It is difficult to avoid injury to the nerve, particularly for some occupations. However, based on our understanding of the causes of nerve damage and the possible consequences, including changes in the gene expression pattern of the somatosensory neurons, people who spend long-hours in the office and in-front of the computers are recommended to change their seating positions and take short-interval breaks to prevent from the long-term pressure on their neck and lumbar spine.

  • Is it possible for a healthy individual to build up tolerance for pain? And why?

    First of all, nociceptive response is an essential function to protect us from further damage. It is difficult to say whether a healthy individual could gain a tolerance for nociceptive stimuli. People might build up tolerance to pain, because long-term noxious stimulation could alter the gene expression in both peripheral and central nervous systems. Moreover, the sensitive to the same nociceptive stimulus could be different among people, due to the genetic background, living and working environments, and even education.

  • How would your research work contribute to pain management? And morphine tolerance among patients?

    Our work contributes to the understanding of the molecular and cellular mechanisms of pain modulation. For example, we found the Na+/K+-ATPase (Na+/K+ pump) activator, follistatin-like 1 (FSTL1), in the nociceptive neurons. Na+/K+ pump is critical for maintaining the Na+ and K+ gradients across the plasma membrane to generate the resting membrane potential in neurons. We identified the first endogenous activator of Na+/K+ pump, and found that the nerve injury-induced decrease of FSTL1 was involved in neuropathic pain. Another example is to understand how opioid receptors act in the pain signaling pathway. It is known that the analgesic tolerance could occur when people take morphine and other opioid analgesics to reduce pain. Several mechanisms for morphine tolerance have been proposed. We have found that the formation and trafficking of opioid receptor heteromers in the nociceptive neurons after drug treatments is an important mechanism for tolerance towards morphine. Nerve injury-induced neuropathic pain and cancer pain can become morphine-insensitive and this is due to the changes in gene expression in sensory neurons, and more specifically in the reduced expression of μ-opioid receptors. Therefore, our work contributes to the pain management by finding novel mechanisms of pain modulation and evaluating the drug targets and pain therapies.

  • Please share with us on the progress of your recent research work, and on the likelihood of it being a treatment option.

    We are trying to reveal the mechanisms for chronic pain including inflammatory, neuropathic and cancer pain, and to identify suitable targets for drug development. A better understanding of the sensory mechanisms will lead to a better therapy of chronic pain. During the past decades, our work was mostly based on the data collected with the gene microarray, which shows the molecules are markedly increased or decreased in the dorsal root ganglion and spinal cord after peripheral nerve injury or inflammation. Now, we perform the neuron-typing using single-cell RNA sequencing combined with functional analysis, to explore how many types of somatosensory neurons under normal circumstance, and the changes of neuron types in pathological conditions such as peripheral nerve injury. These large-scale analysis and database construction will change not only our view about the sensory mechanisms, but also the way of our research. We have identified several membrane proteins as potential drug targets. We are co-operating with companies to test the chemical compounds targeting at these targets to see whether they are able to reduce chronic pain. We hope that these efforts will lead to the development new method and drug for pain therapies.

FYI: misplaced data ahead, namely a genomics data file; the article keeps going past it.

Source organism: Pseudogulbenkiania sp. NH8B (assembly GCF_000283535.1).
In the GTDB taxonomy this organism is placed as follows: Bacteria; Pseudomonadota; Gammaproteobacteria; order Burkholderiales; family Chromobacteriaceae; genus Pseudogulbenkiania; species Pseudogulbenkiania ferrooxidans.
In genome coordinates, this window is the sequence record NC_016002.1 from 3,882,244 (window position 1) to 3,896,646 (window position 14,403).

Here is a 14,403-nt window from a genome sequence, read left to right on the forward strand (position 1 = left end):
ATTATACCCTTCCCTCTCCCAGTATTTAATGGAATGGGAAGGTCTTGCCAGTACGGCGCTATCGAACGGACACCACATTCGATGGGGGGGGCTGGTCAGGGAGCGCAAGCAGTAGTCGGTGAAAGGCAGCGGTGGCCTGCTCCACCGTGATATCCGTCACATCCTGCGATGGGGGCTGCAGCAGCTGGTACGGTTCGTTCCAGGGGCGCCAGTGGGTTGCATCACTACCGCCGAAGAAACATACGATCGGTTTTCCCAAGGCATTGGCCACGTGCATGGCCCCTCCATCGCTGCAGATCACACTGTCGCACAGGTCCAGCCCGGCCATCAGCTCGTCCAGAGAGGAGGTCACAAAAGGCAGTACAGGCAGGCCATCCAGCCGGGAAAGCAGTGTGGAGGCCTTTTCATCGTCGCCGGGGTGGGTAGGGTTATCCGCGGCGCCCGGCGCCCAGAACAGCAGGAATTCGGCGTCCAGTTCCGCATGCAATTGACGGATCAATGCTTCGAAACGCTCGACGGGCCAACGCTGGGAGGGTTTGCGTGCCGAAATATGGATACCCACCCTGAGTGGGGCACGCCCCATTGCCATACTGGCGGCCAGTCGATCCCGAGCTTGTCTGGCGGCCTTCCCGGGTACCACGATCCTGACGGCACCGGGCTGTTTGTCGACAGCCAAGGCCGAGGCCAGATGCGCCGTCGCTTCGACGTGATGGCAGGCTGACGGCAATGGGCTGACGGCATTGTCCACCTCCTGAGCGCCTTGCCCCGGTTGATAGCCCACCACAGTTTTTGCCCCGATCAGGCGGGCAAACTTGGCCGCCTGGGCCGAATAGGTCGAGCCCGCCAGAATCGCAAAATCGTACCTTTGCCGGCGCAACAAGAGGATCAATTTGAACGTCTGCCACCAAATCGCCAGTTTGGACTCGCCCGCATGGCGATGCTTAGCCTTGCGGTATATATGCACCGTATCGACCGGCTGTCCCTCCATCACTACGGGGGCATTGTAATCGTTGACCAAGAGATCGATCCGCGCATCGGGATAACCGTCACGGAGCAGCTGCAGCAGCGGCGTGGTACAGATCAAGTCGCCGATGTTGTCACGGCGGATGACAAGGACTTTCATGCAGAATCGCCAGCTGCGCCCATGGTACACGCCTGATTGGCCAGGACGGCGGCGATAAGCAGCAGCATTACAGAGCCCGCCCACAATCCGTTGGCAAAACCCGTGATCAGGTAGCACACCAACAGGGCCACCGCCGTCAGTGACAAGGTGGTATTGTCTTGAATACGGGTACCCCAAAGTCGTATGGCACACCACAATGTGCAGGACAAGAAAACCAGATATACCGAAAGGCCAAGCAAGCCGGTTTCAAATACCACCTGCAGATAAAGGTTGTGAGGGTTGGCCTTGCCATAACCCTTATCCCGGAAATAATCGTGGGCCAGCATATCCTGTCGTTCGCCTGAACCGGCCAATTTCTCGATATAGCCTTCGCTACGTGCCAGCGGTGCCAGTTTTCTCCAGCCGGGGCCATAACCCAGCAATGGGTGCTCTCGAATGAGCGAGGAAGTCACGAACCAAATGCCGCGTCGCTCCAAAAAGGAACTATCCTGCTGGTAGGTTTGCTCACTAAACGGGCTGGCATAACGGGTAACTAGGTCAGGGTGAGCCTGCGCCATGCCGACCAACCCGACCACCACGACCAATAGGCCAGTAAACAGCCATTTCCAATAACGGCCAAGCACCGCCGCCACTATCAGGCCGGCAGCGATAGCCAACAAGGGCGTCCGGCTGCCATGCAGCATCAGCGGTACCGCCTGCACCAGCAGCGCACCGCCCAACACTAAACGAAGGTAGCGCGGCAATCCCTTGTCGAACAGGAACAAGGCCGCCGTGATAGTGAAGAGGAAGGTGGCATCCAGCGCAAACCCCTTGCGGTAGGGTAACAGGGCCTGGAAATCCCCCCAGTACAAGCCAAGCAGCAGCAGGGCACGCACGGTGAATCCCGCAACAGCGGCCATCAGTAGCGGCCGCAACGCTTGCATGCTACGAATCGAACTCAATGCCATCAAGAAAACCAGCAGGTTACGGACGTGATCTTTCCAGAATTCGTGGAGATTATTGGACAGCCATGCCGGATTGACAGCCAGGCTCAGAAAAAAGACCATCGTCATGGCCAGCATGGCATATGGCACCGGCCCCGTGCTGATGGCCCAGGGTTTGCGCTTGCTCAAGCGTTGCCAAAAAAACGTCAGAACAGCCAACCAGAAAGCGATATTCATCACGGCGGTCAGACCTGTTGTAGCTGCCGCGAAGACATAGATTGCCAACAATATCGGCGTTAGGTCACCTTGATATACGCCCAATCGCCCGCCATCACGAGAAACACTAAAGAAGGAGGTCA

• Who are your close collaborative partners? Particularly, when your findings or products are ready to enter clinical phase trials and to be made as first-line of treatment for pain modulation.

    For basic study on the pain mechanisms, we closely cooperate with a long list of research groups in China and abroad, because the integration of different technologies and knowledge is critical for us to understand the pain mechanism. For application study, we currently cooperate with some companies for preclinical study, and hope to broaden cooperation with other companies in the near future. We would like to cooperate with pharmaceutical companies to perform clinical phase trials of our drug candidates.

  • Are you accepting undergraduate or postgraduate research placement students to work in your laboratory?

    We certainly accept graduate students and post-doc fellows, and have good research projects for them. We also welcome young people in bioinformatics, computational biology and genetics to join us, because analyzing the transcriptome of neurons and the genome of neurological disorders is one of the major projects in my laboratory.